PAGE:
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what's the "neg cutter"mean in the film editing? The “neg” cutters cut the original negatives on the film, so that these match the edited film exactly. I also don't understand the word 'negtive' in the sentence, is it a noun? what's it mean? Thank you
Sep 19, 2019 2:03 AM
Answers · 4
Yes, negative is a noun there, and 'neg' is short for negative. Film used to come on reels, and the cutter would cut the film, like a precision pair of scissors. The cut would be aligned to the holes and between the images. You could then splice two cut ends together. In the photographic process, silver turns dark when it gets light on it. So, in a camera, light areas in a scene become dark areas on the film, and hence are a 'negative' of the original image. If you then shine light through the negative onto another film, to make a copy, the dark areas on the film block the light, and the new film doesn't go dark. This is then a 'positive'. If you shine light through a positive, you get an image that is the same as the original scene. Make sense?
September 19, 2019
This is a technical term used in photography and film and has to do with an image on a plastic film.
September 19, 2019
A guy who cut the first film. He/she's a cutter of negatives, so "neg" is an adjective on the person/people. Celluloid film, as in real "film", the original, used to be a process that produced a negative image on the first use. For a black and white photo, this means that dark areas of the scene are light on the negative and light areas are dark. Light areas of the negative are clear. Dark areas are dark, not letting light through. The next process was to print this film onto paper which was the photo that you would get to look at. This process shone a light throught the neagtive, so any areas of the negative that were clear let light through and exposed the photgraphic paper, which reacted by turning dark. This making it dark as the same area of the original scene. A lab that developed for you would develop the negatives and print to paper, any positives that you wanted. Any time you wanted, you could get more prints (positives) printed from the negatives. For colour photos a similar thing happens, the negative has each of the colours inverted, light for dark, so when light shines through it it looks negatie, inverted. This light exposed photgraphic paper that darkened in that colour when exposed to light, making it back to the colour of the original scene.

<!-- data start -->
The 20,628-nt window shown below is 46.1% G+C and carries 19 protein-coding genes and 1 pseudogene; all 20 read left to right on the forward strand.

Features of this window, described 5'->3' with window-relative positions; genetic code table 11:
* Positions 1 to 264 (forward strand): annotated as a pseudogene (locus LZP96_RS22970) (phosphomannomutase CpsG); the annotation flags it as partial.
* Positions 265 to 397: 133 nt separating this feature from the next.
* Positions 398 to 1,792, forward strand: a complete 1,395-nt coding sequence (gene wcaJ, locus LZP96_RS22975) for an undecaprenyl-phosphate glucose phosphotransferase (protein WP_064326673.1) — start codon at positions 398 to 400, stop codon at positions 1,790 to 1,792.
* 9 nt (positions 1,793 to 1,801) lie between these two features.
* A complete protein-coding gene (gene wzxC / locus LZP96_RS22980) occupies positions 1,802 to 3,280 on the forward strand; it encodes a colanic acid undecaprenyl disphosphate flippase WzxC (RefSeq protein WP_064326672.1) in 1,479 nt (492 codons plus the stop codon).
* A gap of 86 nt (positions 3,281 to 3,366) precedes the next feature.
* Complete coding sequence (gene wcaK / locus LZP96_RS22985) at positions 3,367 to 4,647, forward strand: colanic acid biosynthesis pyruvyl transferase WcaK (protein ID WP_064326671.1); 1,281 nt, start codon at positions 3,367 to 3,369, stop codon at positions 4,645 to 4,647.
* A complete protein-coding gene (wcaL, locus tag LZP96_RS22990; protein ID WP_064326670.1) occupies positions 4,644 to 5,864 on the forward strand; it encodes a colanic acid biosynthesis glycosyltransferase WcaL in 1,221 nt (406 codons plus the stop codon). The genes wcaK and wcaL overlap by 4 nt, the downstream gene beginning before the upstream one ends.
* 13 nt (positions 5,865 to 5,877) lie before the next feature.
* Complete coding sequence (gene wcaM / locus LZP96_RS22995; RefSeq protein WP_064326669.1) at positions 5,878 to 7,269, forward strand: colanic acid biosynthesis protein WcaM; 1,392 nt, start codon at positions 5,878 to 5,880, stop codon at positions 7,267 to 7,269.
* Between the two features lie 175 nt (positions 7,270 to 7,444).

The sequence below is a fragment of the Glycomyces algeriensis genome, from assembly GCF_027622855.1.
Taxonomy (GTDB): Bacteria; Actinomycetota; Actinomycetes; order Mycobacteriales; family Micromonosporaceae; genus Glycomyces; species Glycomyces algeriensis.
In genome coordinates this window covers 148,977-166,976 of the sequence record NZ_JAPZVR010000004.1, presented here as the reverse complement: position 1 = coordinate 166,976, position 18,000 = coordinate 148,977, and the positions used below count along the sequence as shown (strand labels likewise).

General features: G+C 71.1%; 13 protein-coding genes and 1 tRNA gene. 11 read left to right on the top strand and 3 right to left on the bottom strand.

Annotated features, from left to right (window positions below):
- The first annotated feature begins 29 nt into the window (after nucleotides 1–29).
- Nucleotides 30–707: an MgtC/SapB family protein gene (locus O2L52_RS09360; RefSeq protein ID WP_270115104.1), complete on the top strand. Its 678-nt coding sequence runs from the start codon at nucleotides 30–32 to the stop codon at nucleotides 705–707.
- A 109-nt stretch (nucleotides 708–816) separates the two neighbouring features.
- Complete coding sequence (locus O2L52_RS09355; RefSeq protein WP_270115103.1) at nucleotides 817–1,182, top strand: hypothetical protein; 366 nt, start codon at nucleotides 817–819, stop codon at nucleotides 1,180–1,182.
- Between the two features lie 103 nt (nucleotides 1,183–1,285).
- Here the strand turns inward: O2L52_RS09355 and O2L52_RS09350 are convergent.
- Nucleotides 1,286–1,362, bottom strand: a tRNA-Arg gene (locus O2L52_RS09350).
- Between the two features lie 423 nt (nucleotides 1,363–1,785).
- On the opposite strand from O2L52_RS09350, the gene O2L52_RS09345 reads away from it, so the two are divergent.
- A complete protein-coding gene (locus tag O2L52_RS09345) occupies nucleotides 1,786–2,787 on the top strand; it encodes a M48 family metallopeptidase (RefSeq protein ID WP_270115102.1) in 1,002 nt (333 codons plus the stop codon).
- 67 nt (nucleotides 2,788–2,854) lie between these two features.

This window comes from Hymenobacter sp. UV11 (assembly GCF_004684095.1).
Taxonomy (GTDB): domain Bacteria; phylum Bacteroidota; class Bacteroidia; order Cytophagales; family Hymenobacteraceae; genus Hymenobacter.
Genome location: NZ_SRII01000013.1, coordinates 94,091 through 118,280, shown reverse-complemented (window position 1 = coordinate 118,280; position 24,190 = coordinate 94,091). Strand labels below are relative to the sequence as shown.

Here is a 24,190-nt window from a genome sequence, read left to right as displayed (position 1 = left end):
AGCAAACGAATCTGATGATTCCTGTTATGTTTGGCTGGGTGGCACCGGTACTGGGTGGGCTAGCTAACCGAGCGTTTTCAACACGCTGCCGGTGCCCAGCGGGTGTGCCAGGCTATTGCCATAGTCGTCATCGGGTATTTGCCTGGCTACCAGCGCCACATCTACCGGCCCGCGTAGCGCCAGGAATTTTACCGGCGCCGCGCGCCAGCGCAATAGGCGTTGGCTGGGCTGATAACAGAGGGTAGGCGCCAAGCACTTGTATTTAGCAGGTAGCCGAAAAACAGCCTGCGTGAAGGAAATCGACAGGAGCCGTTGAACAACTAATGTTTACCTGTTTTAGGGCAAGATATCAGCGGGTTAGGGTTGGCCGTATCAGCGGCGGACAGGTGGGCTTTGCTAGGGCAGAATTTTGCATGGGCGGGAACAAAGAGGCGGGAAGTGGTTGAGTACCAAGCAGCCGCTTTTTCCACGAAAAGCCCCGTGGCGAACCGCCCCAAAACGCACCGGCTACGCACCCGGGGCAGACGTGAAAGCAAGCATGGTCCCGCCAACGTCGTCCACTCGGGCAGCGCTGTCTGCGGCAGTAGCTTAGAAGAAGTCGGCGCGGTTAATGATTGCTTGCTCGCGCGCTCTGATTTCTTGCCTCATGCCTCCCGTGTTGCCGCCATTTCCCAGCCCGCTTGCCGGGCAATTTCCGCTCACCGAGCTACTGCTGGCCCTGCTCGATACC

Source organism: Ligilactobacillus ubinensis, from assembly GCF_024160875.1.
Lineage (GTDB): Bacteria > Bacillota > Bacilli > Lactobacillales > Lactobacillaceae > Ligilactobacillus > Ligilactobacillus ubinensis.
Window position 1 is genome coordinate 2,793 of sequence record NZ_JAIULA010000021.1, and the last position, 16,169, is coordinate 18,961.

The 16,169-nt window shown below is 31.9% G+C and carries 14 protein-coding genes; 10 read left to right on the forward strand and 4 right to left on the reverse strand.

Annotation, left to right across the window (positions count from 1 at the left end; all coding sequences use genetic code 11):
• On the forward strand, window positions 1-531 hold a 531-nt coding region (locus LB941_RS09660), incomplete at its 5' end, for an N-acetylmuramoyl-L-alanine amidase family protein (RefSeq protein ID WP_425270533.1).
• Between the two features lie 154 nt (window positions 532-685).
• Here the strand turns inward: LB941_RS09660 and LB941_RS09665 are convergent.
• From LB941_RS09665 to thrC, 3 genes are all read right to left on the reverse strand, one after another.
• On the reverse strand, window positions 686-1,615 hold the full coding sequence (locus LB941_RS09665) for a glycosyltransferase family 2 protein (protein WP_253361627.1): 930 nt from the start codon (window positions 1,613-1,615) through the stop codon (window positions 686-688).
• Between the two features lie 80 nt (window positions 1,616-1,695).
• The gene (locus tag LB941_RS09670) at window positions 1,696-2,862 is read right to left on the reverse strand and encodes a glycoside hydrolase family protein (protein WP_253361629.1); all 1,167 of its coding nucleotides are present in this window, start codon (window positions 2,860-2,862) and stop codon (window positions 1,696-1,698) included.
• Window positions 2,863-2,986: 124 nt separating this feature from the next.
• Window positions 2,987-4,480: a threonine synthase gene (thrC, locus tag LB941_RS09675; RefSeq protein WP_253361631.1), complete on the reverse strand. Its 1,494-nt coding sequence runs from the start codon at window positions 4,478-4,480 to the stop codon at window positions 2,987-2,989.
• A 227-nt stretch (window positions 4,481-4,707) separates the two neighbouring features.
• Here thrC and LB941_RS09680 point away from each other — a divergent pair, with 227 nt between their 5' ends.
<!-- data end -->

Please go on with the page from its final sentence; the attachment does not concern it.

September 19, 2019
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